Care to disagree? Fine. Provide the names of 5 major commercial
installations of PostgreSQL.

I'll do it for the Oracle side.
1. Amazon.com
2. Mastercard
3. Visa
4. Federal Bureau of Investigation
5. Boeing Commercial Airplane Group
6. Bank of America
7. Washington Mutual Bank
8. American Express
9. Starbucks
10. Oracle Corporation

There ... gave you five more for free. If you've got something to
talk about ... name names ... otherwise stop promoting freeware
as though it was worth more than its price.

--
Daniel Morgan
http://www.outreach.washington.edu/e...ad/oad_crs.asp
http://www.outreach.washington.edu/e...oa/aoa_crs.asp
da******@x.wash ington.edu
(replace 'x' with a 'u' to reply)

Jul 20 '05 #8
"Daniel Morgan" <da******@x.was hington.edu> wrote
Because saying so wouldn't be true. There are documented security and
recovery practices for all of the commercial RDBMS products. There are
books, case studies, and years of experience from industry professionals
supporting the fact that while they may be different ... they all work.
The same can not be said for PostgreSQL. MySQL, in this regard, has a
far better record.

Care to disagree? Fine. Provide the names of 5 major commercial
installations of PostgreSQL.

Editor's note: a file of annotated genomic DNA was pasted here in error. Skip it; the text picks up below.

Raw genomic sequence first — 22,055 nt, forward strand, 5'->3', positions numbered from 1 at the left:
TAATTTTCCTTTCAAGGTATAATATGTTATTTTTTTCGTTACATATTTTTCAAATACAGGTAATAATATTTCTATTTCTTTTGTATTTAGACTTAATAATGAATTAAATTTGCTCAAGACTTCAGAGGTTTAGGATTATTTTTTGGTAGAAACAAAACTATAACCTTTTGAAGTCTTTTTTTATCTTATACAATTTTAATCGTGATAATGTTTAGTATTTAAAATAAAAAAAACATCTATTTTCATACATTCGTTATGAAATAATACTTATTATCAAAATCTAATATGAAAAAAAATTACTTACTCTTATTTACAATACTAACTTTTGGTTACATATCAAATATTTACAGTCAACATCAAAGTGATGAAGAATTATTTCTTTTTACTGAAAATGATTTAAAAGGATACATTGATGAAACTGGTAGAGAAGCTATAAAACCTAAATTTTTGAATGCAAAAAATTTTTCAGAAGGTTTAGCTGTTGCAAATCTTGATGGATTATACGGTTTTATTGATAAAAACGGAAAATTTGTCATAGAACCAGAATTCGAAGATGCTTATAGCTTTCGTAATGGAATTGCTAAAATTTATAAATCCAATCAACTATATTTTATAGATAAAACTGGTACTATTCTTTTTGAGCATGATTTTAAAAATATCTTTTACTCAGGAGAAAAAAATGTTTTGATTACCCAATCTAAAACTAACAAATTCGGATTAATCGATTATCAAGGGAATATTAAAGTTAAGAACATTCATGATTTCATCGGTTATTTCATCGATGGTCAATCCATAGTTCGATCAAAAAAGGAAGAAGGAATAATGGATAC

Mine was a comment on ur attitude towards any non oracle product.
I can show examples where you attacked MYSQL also. Just like you
attack DB2/Informix and your pet hate object SQLServer.

You are right that MySQL has a far better record than PostgreSQL
and IMO they will give all commercial RDBMS a run for their money.

I can only spell PostgreSQL. So I can't name any installations
of PostgreSQL.
There ... gave you five more for free. If you've got something to
talk about ... name names ... otherwise stop promoting freeware
as though it was worth more than its price.


Freeware also includes MySQL. (actually they are no longer free
for profit oriented corporations)
Jul 20 '05 #9
Fred Emmott <pc*******@hotm ail.com> wrote in message news:<1d******* *****@fred.lan> ...
I would recommend MySQL if you are looking for an alternative. I know
nothing of PostgreSQL, but I know that MySQL is suitable for use as a
high-usage database.


You are kidding, right? Out of curiosity I took a look at MySQL
performance tuning manual. It's almost empty. The example where their
engine picks up Cartesian Product due to type mismatch is strikingly
naive. Scanning a single table by index that MySQL seems to emphasize
is not a benchmark.
Jul 20 '05 #10